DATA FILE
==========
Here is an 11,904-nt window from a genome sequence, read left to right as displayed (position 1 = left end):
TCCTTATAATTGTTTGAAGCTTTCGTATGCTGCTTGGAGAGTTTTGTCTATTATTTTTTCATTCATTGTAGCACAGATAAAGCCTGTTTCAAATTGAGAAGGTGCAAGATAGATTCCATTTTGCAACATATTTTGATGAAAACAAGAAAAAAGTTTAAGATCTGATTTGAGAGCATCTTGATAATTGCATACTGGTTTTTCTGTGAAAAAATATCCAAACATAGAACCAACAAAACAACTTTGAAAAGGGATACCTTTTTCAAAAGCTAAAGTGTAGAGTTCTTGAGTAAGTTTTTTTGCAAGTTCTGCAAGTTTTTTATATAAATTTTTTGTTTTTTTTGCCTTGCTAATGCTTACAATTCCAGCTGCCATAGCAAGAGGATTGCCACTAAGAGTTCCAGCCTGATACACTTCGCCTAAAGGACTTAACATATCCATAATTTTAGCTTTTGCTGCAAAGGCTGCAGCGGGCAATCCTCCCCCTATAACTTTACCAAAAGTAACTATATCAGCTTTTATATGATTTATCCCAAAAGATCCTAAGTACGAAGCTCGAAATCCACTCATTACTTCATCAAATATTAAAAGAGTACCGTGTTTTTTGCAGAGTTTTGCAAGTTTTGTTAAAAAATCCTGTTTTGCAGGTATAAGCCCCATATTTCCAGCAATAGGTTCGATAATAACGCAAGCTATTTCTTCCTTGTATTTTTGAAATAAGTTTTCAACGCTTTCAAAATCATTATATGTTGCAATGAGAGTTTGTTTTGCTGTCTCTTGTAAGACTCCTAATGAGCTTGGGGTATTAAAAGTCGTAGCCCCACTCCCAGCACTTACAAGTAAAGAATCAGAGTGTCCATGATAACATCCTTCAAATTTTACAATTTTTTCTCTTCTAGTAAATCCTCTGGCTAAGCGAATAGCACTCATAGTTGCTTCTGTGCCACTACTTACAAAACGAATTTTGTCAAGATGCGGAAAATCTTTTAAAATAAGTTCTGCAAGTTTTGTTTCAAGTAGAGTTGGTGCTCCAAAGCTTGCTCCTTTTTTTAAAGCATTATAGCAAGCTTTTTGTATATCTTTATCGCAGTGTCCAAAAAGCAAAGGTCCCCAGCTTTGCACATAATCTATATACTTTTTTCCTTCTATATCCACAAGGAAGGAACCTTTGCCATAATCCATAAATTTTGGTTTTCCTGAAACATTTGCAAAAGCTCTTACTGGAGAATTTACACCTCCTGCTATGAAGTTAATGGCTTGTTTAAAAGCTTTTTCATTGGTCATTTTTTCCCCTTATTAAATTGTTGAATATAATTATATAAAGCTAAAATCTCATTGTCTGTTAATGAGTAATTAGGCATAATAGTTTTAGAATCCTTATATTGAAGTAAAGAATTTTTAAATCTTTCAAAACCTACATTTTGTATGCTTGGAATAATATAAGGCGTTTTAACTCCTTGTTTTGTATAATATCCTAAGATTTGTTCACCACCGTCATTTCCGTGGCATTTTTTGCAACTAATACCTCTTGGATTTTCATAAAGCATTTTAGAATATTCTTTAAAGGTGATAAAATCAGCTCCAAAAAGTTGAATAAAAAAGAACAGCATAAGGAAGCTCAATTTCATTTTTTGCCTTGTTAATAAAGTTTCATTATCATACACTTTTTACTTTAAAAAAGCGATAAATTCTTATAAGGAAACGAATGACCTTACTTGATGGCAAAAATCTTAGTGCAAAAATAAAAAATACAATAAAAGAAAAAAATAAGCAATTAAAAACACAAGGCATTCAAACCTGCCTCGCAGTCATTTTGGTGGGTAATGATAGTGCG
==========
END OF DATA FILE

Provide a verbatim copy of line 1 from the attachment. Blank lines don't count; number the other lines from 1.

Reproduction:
Here is an 11,904-nt window from a genome sequence, read left to right as displayed (position 1 = left end):